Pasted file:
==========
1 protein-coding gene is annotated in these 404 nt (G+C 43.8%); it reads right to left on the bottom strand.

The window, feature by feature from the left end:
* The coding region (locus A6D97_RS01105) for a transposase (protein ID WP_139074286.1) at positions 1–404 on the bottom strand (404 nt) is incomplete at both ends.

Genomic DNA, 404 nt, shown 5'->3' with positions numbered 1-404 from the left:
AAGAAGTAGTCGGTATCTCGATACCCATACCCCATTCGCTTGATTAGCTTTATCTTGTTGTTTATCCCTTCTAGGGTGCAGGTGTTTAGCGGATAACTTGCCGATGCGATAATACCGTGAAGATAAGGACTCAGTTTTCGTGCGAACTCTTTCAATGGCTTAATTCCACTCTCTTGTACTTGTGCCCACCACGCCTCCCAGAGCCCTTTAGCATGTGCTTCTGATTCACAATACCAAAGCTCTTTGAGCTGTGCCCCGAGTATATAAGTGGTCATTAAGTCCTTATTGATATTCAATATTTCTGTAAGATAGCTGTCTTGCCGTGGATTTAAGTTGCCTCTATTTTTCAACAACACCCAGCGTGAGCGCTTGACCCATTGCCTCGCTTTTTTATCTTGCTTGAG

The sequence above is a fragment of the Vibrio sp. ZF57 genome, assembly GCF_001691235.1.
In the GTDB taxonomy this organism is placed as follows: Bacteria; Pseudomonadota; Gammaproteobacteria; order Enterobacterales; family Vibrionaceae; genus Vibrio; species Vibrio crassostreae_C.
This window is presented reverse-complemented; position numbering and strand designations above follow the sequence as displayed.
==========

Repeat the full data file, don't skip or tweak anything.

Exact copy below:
1 protein-coding gene is annotated in these 404 nt (G+C 43.8%); it reads right to left on the bottom strand.

The window, feature by feature from the left end:
* The coding region (locus A6D97_RS01105) for a transposase (protein ID WP_139074286.1) at positions 1–404 on the bottom strand (404 nt) is incomplete at both ends.

Genomic DNA, 404 nt, shown 5'->3' with positions numbered 1-404 from the left:
AAGAAGTAGTCGGTATCTCGATACCCATACCCCATTCGCTTGATTAGCTTTATCTTGTTGTTTATCCCTTCTAGGGTGCAGGTGTTTAGCGGATAACTTGCCGATGCGATAATACCGTGAAGATAAGGACTCAGTTTTCGTGCGAACTCTTTCAATGGCTTAATTCCACTCTCTTGTACTTGTGCCCACCACGCCTCCCAGAGCCCTTTAGCATGTGCTTCTGATTCACAATACCAAAGCTCTTTGAGCTGTGCCCCGAGTATATAAGTGGTCATTAAGTCCTTATTGATATTCAATATTTCTGTAAGATAGCTGTCTTGCCGTGGATTTAAGTTGCCTCTATTTTTCAACAACACCCAGCGTGAGCGCTTGACCCATTGCCTCGCTTTTTTATCTTGCTTGAG

The sequence above is a fragment of the Vibrio sp. ZF57 genome, assembly GCF_001691235.1.
In the GTDB taxonomy this organism is placed as follows: Bacteria; Pseudomonadota; Gammaproteobacteria; order Enterobacterales; family Vibrionaceae; genus Vibrio; species Vibrio crassostreae_C.
This window is presented reverse-complemented; position numbering and strand designations above follow the sequence as displayed.